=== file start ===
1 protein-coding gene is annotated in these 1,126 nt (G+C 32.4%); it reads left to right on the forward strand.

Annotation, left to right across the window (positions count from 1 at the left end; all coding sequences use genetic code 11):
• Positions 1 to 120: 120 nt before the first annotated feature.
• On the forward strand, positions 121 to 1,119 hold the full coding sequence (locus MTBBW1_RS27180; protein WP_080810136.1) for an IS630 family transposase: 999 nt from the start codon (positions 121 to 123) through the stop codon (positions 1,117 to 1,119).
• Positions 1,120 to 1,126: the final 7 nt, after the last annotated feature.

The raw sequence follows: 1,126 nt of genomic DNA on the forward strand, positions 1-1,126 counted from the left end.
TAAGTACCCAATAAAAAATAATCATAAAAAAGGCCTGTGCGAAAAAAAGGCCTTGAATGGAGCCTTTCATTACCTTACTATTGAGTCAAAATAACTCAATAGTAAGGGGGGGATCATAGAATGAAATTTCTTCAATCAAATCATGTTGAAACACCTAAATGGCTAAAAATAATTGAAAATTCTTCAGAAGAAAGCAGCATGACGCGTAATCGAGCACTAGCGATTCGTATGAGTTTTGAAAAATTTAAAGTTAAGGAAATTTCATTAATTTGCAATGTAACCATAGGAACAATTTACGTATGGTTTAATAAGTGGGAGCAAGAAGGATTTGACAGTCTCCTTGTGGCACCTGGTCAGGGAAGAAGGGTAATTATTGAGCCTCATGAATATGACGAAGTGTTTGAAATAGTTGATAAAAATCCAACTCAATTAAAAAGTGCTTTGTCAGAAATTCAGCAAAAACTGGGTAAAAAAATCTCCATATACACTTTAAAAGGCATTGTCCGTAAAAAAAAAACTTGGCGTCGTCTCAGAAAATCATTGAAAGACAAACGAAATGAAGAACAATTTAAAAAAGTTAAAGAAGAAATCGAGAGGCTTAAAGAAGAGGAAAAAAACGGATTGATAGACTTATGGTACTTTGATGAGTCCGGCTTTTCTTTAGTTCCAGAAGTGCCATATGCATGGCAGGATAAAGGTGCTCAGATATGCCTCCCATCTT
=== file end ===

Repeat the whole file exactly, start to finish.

1 protein-coding gene is annotated in these 1,126 nt (G+C 32.4%); it reads left to right on the forward strand.

Annotation, left to right across the window (positions count from 1 at the left end; all coding sequences use genetic code 11):
• Positions 1 to 120: 120 nt before the first annotated feature.
• On the forward strand, positions 121 to 1,119 hold the full coding sequence (locus MTBBW1_RS27180; protein WP_080810136.1) for an IS630 family transposase: 999 nt from the start codon (positions 121 to 123) through the stop codon (positions 1,117 to 1,119).
• Positions 1,120 to 1,126: the final 7 nt, after the last annotated feature.

The raw sequence follows: 1,126 nt of genomic DNA on the forward strand, positions 1-1,126 counted from the left end.
TAAGTACCCAATAAAAAATAATCATAAAAAAGGCCTGTGCGAAAAAAAGGCCTTGAATGGAGCCTTTCATTACCTTACTATTGAGTCAAAATAACTCAATAGTAAGGGGGGGATCATAGAATGAAATTTCTTCAATCAAATCATGTTGAAACACCTAAATGGCTAAAAATAATTGAAAATTCTTCAGAAGAAAGCAGCATGACGCGTAATCGAGCACTAGCGATTCGTATGAGTTTTGAAAAATTTAAAGTTAAGGAAATTTCATTAATTTGCAATGTAACCATAGGAACAATTTACGTATGGTTTAATAAGTGGGAGCAAGAAGGATTTGACAGTCTCCTTGTGGCACCTGGTCAGGGAAGAAGGGTAATTATTGAGCCTCATGAATATGACGAAGTGTTTGAAATAGTTGATAAAAATCCAACTCAATTAAAAAGTGCTTTGTCAGAAATTCAGCAAAAACTGGGTAAAAAAATCTCCATATACACTTTAAAAGGCATTGTCCGTAAAAAAAAAACTTGGCGTCGTCTCAGAAAATCATTGAAAGACAAACGAAATGAAGAACAATTTAAAAAAGTTAAAGAAGAAATCGAGAGGCTTAAAGAAGAGGAAAAAAACGGATTGATAGACTTATGGTACTTTGATGAGTCCGGCTTTTCTTTAGTTCCAGAAGTGCCATATGCATGGCAGGATAAAGGTGCTCAGATATGCCTCCCATCTT